Blockchain stock Longfin Corp. (LFIN) soared by nearly 65% on Thursday, but the question concerning this name revolves around time frame. Should you own it? In my opinion: "Unequivocally, no."
I'm not going to beat around the bush. This company isn't just a red flag to me, it's the factory that produces all of the red flags that we see in the market. Heck, maybe even around the world.
This isn't the first time I've expressed my reservations about Longfin (read here and here). If you don't stop and ask yourself why both the chief financial officer and chief operating officer left the company prior to the stock's recent IPO, then investing might not be for you. Stick to trading. There's a difference -- a very big difference -- and that's about time frame.
For folks who scalp intraday or will carry momentum names overnight or for a few days, LFIN is a fantastic trading vehicle. After all, trading vehicles don't need any fundamental merits in the shortest of time frames; they thrive on the "Greater Fool Theory."
The float on this name is tiny, with a large short interest, so a short squeeze was absolutely in play Thursday. We saw the same things push the stock to astronomical levels before. That could happen again, but I don't think it will -- at least not as high. The players are a little smarter this time around.
It's not often I wholeheartedly agree with Citron Research, but in this case, I do:
Take 11 minutes and watch the interview with Longfin CEO Venkat Meenavalli on CNBC Wednesday. There's so much redirection that both Google Maps and Waze probably got lost trying to follow what he was saying.
Meenavalli focused on blame and hid behind Longfin's specific type of regulatory filing. In my view, everything that I heard stated about the filings, the stock ownership, the business disclosure, etc., focused on plausible deniability.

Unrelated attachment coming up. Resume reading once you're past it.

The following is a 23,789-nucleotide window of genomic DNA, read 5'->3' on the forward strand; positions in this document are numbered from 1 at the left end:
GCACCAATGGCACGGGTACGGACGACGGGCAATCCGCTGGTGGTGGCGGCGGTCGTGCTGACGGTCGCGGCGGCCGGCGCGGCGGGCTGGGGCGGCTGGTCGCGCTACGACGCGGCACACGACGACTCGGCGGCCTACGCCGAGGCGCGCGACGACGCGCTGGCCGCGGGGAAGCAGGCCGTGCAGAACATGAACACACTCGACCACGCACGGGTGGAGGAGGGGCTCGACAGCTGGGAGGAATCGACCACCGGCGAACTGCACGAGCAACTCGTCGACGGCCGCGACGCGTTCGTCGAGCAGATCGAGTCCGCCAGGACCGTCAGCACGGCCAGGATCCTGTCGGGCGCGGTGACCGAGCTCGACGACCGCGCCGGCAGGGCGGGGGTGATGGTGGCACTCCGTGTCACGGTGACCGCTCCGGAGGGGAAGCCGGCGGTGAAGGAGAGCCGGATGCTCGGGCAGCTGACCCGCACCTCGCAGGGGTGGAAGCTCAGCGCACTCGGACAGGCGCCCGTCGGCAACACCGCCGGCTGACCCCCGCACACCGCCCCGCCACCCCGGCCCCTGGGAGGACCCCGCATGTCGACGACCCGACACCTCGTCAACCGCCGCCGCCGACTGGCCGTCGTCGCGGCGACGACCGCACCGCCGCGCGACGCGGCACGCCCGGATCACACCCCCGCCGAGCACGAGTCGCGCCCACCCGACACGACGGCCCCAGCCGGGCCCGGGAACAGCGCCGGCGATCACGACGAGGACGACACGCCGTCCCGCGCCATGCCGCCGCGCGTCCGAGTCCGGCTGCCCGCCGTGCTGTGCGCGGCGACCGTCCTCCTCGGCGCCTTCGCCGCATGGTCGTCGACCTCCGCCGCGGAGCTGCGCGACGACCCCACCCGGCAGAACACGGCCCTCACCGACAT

How this stock slipped into the Russell 2000 index is beyond me. How it actually opened for trading with all the weaknesses in its filings is also beyond me. I doubt we'll see the firm expand much beyond three people in their New York office. Perhaps it will get to five.
Still, LFIN rallied Thursday, apparently on the news that Meenavalli won't sell his shares for three years. That's probably a good thing, considering he owns a big chunk of LFIN's float.
The CEO also talked about going after Citron and Longfin short-sellers, yet Meenavalli admitted that his company isn't worth $5 billion or $10 billion and that the market will decide LFIN's true value.
So, what's the correct approach if a company is overvalued? Easy: Sell it.
The bottom line here is that I see LFIN as basically worthless, but that view stems mostly from a lack of results and information. I'm guessing that the company will maintain the absolute minimum filings required by regulations.
Normally, I'd expect a start-up to try a secondary offering if its price surges, but I get the feeling that Meenavilli doesn't want the attention that would come with it (and that he'll consider what he has already as a major victory).
In my view, the move higher Thursday was driven by day traders and chatrooms playing the Greater Fool Theory. There isn't a realization that the company's valuation is depressed; in fact, a $550 million market cap is probably about $500 million too much (and I'm probably being generous here).
So, feel free to trade this one intraday if you're the aggressive-trader type. But I see no reason to include this name in your portfolio for any reason.